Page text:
It is not unusual to see it said that arbitration exercises Jus and not Imperium. I’ve said as much myself, but it oversimplifies the matter. Jus is the product of public judicial reasoning and, depending upon the competent jurisdiction, binds all who fall within that jurisdiction. Where the doctrine of stare decisis is observed, it becomes a part of the system; where stare decisis is not the rule, it yet will be persuasive.  Arbitrators have no coercive power and no public authority. An Arbitrator’s Award is merely a statement of what a private person has said should be done, no more and no less. Unlike a decision of the Court the Award binds no-one but the parties. Even the parties are bound only by their own agreement.

Arbitrators have no coercive power and no public authority. An Arbitrator’s Award is merely a statement of what a private person has said should be done, no more and no less. Unlike a decision of the Court the Award binds no-one but the parties. Even the parties are bound only by their own agreement.  Interestingly, because the logical effect of the Award is not a product of the legal process of any state, it has no territorial limits. It is in the same words and says the same things wherever it is taken.

Interestingly, because the logical effect of the Award is not a product of the legal process of any state, it has no territorial limits. It is in the same words and says the same things wherever it is taken.That simple fact is celebrated in the United Nations Convention on the Recognition and Enforcement of Foreign Arbitral Awards, done at New York 1958 (NYC or NYC 1959). This Convention, to which 155 Nations have subscribed at the time of writing, does not alter the Awards, which remain true wherever they are found. What it does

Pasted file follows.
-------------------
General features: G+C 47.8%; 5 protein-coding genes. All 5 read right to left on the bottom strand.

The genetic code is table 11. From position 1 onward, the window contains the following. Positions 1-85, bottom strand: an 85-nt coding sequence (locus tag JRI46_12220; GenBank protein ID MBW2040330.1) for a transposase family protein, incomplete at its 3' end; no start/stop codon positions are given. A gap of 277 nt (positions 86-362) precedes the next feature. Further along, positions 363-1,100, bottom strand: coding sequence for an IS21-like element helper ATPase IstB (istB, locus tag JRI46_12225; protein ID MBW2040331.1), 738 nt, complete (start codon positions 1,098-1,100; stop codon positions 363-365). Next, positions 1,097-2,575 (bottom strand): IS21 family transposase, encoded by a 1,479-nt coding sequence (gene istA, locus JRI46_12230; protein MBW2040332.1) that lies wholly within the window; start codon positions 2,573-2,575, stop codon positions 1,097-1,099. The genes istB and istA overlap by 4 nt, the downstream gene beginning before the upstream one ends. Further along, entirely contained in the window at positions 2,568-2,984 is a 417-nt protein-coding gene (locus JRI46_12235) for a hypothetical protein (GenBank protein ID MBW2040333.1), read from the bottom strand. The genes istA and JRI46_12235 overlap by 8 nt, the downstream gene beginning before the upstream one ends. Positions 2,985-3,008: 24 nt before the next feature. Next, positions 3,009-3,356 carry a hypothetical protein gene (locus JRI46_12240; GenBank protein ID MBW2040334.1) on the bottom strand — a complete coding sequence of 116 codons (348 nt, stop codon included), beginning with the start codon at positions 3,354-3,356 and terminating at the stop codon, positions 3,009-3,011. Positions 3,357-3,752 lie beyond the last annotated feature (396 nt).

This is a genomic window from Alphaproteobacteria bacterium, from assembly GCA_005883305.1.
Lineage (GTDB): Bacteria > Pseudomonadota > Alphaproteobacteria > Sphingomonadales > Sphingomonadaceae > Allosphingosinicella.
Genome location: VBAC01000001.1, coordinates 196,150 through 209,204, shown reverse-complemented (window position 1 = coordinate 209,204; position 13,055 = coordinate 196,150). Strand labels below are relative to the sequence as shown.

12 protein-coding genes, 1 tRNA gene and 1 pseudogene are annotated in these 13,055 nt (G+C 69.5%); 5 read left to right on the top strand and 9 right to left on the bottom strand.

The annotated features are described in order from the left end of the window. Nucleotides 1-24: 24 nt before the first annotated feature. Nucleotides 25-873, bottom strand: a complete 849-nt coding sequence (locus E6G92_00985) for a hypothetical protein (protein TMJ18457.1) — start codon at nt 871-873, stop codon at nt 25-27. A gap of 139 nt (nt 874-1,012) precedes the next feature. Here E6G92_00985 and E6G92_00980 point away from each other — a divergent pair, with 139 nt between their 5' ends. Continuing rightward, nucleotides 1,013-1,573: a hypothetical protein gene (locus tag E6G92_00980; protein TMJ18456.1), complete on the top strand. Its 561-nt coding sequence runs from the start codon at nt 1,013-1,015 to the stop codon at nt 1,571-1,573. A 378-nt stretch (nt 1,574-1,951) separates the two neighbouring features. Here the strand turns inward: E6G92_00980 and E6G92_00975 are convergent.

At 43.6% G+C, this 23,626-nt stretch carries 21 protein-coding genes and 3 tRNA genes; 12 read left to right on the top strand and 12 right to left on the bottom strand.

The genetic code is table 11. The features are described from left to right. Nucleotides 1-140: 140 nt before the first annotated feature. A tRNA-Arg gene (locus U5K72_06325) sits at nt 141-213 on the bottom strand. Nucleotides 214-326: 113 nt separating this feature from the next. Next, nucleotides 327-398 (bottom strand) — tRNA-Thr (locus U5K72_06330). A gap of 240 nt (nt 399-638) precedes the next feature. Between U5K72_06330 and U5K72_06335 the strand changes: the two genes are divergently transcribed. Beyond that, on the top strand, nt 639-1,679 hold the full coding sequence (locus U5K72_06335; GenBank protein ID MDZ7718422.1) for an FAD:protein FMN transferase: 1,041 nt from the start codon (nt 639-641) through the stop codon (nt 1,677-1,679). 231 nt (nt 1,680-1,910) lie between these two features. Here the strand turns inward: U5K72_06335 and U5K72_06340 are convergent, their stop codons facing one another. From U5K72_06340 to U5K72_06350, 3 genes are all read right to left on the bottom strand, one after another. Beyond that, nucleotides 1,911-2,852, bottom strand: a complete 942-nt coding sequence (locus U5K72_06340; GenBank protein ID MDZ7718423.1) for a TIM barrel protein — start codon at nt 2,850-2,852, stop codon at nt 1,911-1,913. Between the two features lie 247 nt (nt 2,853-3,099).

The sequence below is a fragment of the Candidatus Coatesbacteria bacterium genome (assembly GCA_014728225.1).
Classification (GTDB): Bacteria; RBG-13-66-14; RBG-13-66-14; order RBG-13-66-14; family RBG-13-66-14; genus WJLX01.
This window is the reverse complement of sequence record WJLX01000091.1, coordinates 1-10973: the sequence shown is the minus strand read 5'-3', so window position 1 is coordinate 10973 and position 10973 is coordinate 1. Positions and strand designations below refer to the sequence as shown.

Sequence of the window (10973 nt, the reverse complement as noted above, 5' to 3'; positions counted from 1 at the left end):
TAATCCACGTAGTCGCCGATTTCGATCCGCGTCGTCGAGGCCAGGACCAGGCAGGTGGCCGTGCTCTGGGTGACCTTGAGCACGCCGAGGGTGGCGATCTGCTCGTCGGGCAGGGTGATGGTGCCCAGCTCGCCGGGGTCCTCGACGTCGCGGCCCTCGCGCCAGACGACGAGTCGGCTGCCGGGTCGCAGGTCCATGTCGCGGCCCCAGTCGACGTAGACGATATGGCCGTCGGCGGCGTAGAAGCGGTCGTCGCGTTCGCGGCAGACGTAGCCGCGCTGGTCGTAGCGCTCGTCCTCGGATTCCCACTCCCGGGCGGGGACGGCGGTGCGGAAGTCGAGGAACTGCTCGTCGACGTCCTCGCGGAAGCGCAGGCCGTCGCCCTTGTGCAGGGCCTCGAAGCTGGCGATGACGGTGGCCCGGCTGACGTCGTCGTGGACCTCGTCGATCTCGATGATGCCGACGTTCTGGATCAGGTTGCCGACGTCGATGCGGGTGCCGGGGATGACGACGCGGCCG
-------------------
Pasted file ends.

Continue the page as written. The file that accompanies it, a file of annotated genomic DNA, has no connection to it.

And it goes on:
That simple fact is celebrated in the United Nations Convention on the Recognition and Enforcement of Foreign Arbitral Awards, done at New York 1958 (NYC or NYC 1959). This Convention, to which 155 Nations have subscribed at the time of writing, does not alter the Awards, which remain true wherever they are found. What it does is ensure that an arbitration agreement or an arbitral Award will be recognised and, more importantly, that the process for enforcement will be no more onerous than it would be for a domestic Award.This last provision if important because enforcement is the link between the Award and the Law. Often, parties will comply with the Award of their own volition. No Convention, no law is necessary. However,

This last provision is important because enforcement is the link between the Award and the Law. Often, parties will comply with the Award of their own volition. No Convention, no law is necessary. However, most legislation provides that, provided certain essential requirements are met, an Award will be given the authority of a Court judgment and enforced by the Court. Courts will respect the private agreement of the parties as the source of the Award and will not seek to reopen the arbitrator’s fact-finding decision.